My problem really comes down to the marketing. We are told in the blurb that this kidnapping is the major event, and I just kept waiting for it through much of the book.  If I wasn’t expecting this to be the focus of the story, I would have been satisfied with the pacing of Kendall’s settling in California and the details of the movie making. In fact, I think Grey does a great job with the setting here, both the background into Kendall’s theater life as well as what it is like to make the movie.  But I just couldn’t help but be disappointed at not getting what is promised.  The actual kidnapping and survival component is literally like 6% of the book, with not nearly enough of the tension and terror I was expecting.  I just think this is a big failure of marketing and conveying to the reader what to expect from this book, and as a result I found myself somewhat disappointed to not be getting what I was promised and hoping for.

Leaving that issue aside, I found that the realism from the early parts of the book seemed to be gone once we deal with the kidnapping and the immediate aftermath.  I am going to spoiler tag the specifics here, but I will just say I found myself going to Google thinking there is just no way this is possible. Too many things happened where I was in total disbelief (at either the lack of realism or their bad decision making. [spoiler] Ok, so Kendall is handcuffed to a car for two full days in a desert with no water.  According to a post on The Weather Channel, when it is 90 degrees out, the inside of a car with closed windows will be 138 degrees within 90 minutes. Kendall is locked in a closed car in the Nevada desert with no water for two days!  Even if he does survive, he would be near death one would assume.  And yet here he needs no emergency medical care? Not a hospital, not IV fluids, not even a doctor? He is fine with some rest and Gatorade (and still healthy enough to come from a blow job the next day)!  Yes, I am not a doctor and if Grey has researched this and I am totally wrong, I sincerely apologize. But I just couldn’t believe this at all and it took away from the intensity of the incident for me.  I am also wondering how Johnny and Lyman ever manage to find him. Even if they don’t believe that Kendall has left for New York as the kidnapper’s note indicated, they have absolutely not one shred of information to suggest he might be in the desert. He could have been taken anywhere. Yet after telling us how desolate this desert is earlier in the book, these two manage to stumble upon him within days, out of all the possible places in the world he can be? And once he is found, calling the police is still not their immediate reaction (after getting this poor man to the hospital!). It was just frustrating and took what should have been the most intense and exciting aspect of the story and made it feel flat and frustrating.[/spoiler]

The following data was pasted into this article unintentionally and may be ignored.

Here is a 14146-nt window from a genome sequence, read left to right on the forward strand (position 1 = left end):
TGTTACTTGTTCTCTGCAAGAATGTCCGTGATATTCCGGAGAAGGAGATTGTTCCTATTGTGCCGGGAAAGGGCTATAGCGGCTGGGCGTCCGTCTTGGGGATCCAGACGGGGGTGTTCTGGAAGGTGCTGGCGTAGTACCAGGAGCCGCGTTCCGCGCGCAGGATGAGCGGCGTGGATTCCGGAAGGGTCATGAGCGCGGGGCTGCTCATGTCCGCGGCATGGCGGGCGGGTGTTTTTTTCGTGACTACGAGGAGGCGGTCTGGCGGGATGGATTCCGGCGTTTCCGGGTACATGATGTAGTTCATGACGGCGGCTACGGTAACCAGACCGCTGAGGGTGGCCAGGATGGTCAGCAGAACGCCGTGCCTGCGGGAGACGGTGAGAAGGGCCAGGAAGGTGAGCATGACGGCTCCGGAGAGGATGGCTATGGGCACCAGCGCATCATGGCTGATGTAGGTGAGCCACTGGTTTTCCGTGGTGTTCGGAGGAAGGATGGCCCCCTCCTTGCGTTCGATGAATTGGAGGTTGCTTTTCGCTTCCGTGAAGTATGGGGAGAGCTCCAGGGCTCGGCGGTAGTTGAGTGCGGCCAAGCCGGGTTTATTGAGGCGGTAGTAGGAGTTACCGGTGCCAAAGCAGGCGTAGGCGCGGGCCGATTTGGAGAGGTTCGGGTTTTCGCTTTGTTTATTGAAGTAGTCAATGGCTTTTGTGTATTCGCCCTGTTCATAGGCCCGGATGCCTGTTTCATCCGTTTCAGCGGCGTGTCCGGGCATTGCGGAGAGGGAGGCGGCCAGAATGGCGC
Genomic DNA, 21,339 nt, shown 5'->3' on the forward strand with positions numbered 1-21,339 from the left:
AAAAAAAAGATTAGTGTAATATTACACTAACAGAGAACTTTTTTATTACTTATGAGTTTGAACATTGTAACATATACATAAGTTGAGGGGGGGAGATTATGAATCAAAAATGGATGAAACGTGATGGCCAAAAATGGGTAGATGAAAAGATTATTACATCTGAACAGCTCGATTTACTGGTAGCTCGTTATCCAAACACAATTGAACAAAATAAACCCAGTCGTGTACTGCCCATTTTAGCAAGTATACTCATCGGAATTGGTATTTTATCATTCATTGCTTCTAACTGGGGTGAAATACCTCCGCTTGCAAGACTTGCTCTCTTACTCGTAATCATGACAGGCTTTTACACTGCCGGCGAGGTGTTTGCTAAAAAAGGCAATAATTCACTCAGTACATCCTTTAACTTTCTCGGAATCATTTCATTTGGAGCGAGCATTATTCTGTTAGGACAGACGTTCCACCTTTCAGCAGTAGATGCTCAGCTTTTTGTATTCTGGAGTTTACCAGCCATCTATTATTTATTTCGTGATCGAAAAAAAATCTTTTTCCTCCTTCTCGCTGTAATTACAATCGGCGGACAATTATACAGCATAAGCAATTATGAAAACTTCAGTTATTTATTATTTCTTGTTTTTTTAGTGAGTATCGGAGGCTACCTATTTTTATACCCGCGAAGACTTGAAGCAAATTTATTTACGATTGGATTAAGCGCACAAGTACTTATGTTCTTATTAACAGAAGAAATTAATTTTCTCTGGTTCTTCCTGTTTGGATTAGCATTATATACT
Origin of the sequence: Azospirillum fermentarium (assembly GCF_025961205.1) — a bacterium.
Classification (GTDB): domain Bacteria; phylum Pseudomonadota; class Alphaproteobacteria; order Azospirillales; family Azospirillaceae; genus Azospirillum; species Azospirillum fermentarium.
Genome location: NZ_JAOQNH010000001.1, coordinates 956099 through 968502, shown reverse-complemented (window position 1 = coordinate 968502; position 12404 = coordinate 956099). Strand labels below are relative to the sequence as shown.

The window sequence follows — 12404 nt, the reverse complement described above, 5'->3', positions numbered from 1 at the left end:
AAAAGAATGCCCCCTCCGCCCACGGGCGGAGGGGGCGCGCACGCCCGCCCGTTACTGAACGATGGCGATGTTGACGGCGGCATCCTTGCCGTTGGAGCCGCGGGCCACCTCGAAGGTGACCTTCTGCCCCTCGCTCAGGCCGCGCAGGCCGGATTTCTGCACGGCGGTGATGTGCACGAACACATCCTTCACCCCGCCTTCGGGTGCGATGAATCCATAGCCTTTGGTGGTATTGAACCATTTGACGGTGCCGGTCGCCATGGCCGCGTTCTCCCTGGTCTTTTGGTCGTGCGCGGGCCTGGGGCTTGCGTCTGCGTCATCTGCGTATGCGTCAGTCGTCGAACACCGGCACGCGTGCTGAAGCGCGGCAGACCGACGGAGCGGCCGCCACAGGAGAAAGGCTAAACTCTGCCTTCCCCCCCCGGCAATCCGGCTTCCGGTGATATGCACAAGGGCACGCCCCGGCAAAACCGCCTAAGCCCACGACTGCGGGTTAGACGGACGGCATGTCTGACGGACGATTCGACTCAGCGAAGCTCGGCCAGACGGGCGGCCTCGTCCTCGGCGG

So I was really torn on this one. Taken for what it is, a nice story about lovers who find their way back to each other, there is a lot to like here once you can get past some of the realism issues surrounding the kidnapping. It is sweet and romantic and a bit of an unusual set up.  But the marketing of this book doesn’t do it any favors as it is hard not to be disappointed that the story doesn’t deliver what is promised. So I’m of mixed feelings, but if you know what to expect, this can be a nice, sweet story.